(1) How can I estimate the memory requirements of GenomeThreader?
The major driving forces are the size of the input files, the number of stored spliced alignments and the maximum size of the Dynamic Programming matrix. For the genomic file(s) (which are used to construct the index) you need about factor 8 of the uncompressed file size(s). For the EST input file(s) you need about facor 2 of the uncompressed file size(s). The number of stored spliced alignments is important, because they are all held in main memory (the size depends on your use case, see statistics at the end of the GenomeThreader output). The maximum size of the Dynamic Programming matrix is very important, because it could create a "space peak" which lets you run out of memory. See next question for advice on how to limit the size of the matrix.
(2) How can I reduce the memory requirements of GenomeThreader?
You should set option -gcmaxgapwidth accordingly (depending on your species) to reduce the maximum possible size of the Dynamic Programming matrix. If you do not use option -introncutout you can use -autointroncutout to prevent "space peaks" for large Dynamic Programming tables. You can also split up the input files which is described in the next question.
(3) How can I split the input files to reduce the memory consumption and utilize multiple CPUs?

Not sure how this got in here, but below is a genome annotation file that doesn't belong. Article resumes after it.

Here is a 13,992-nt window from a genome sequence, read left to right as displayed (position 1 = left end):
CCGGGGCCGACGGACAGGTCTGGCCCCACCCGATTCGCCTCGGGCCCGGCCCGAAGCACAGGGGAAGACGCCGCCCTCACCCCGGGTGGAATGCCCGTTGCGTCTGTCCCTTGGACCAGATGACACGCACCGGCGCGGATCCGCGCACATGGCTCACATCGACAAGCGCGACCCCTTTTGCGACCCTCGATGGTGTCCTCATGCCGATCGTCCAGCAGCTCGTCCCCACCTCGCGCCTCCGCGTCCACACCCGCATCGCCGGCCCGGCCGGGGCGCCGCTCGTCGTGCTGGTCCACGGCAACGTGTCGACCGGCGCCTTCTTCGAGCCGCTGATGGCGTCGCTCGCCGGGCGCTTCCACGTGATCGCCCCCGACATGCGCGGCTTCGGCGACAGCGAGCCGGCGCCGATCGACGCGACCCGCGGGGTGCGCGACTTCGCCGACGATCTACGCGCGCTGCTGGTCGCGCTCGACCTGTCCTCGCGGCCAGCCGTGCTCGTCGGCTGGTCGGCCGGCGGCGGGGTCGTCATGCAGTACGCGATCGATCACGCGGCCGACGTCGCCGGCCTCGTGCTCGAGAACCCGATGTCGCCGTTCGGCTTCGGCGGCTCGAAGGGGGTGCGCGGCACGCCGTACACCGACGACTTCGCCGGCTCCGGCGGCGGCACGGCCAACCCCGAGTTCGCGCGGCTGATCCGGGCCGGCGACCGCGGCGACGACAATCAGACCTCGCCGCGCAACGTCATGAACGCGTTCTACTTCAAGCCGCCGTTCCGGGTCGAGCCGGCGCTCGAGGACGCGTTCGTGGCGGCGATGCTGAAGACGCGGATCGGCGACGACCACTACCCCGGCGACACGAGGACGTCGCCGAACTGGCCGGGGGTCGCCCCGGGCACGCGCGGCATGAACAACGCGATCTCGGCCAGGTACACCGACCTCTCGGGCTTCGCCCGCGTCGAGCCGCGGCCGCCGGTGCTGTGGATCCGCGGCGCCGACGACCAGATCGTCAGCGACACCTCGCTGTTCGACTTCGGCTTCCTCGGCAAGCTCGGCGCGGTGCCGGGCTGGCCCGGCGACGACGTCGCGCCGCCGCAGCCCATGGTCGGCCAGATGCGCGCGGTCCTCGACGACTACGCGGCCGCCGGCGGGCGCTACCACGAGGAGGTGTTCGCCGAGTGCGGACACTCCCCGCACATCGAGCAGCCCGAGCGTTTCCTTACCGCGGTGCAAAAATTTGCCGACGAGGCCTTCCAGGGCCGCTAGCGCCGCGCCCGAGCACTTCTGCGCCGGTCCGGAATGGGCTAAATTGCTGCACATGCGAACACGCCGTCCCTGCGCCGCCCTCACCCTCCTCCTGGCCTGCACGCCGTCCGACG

The basic strategy is to use gth with option -intermediate on different subsets of the input and combine the results afterwards. The input files can be split with the gt splitfasta tool contained in the GenomeTools package (an open-source collection of bioinformatics tools). To determine the right sizes for the genomic and EST/protein input files keep the answer to question (1) in mind. A common strategy in practice is to leave the genomic input files untouched (if you can afford it memory wise) and split the EST/protein input files into chunks of 50 MB. There are two possible formats to store the intermediate results: XML and GFF3 (options -xmlout and -gff3out, respectively). XML output is lossless but takes more resources to process. GFF3 is much more resource-efficient, but it makes only sense if you want to have GFF3 output in the end, because the other formats cannot be reconstructed from GFF3 output. To combine XML intermediate files use gthconsensus which is described in the GenomeThreader manual. Using gthconsensus is quite memory intensive, because it takes the intermediate XML files and reconstructs the alignments exactly as they were during the gth run. That is, each spliced alignment needs to be stored in memory. If you don't need the full alignments but could live with the structure in GFF3 the following strategy is recommended: You call gth with the options -intermediate and -gff3out. This gives you the spliced alignments predicted by GenomeThreader in GFF3 format. You can then postprocess this spliced alignments with some tools from the GenomeTools package. You cannot convert the GFF3 output back to the intermediate form, but you can perform the same analysis which gthconsensus performs with tools operating on the GFF3 output. To do so, sort the intermediate files with gt gff3 -sort and merge them with gt merge afterwards. Then compute the consensus spliced alignments with gt csa. If you also want to predict coding sequences add them to the GFF3 with gt cds. gt filter allows you to filter spliced alignments according to their scores.